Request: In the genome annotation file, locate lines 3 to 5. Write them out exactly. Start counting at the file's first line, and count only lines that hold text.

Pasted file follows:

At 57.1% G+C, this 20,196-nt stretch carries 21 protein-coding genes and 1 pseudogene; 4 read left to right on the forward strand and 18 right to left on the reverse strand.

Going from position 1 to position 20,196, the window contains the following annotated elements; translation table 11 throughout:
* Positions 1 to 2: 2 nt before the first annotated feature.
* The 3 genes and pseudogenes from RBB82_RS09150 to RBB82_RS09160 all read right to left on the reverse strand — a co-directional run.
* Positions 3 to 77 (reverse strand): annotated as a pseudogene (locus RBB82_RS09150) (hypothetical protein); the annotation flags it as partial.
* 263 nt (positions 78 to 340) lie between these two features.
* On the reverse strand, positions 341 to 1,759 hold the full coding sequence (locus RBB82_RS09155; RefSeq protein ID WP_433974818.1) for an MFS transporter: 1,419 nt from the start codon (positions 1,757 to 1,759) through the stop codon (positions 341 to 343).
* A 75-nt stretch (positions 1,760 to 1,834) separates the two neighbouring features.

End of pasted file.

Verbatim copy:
* Positions 1 to 2: 2 nt before the first annotated feature.
* The 3 genes and pseudogenes from RBB82_RS09150 to RBB82_RS09160 all read right to left on the reverse strand — a co-directional run.
* Positions 3 to 77 (reverse strand): annotated as a pseudogene (locus RBB82_RS09150) (hypothetical protein); the annotation flags it as partial.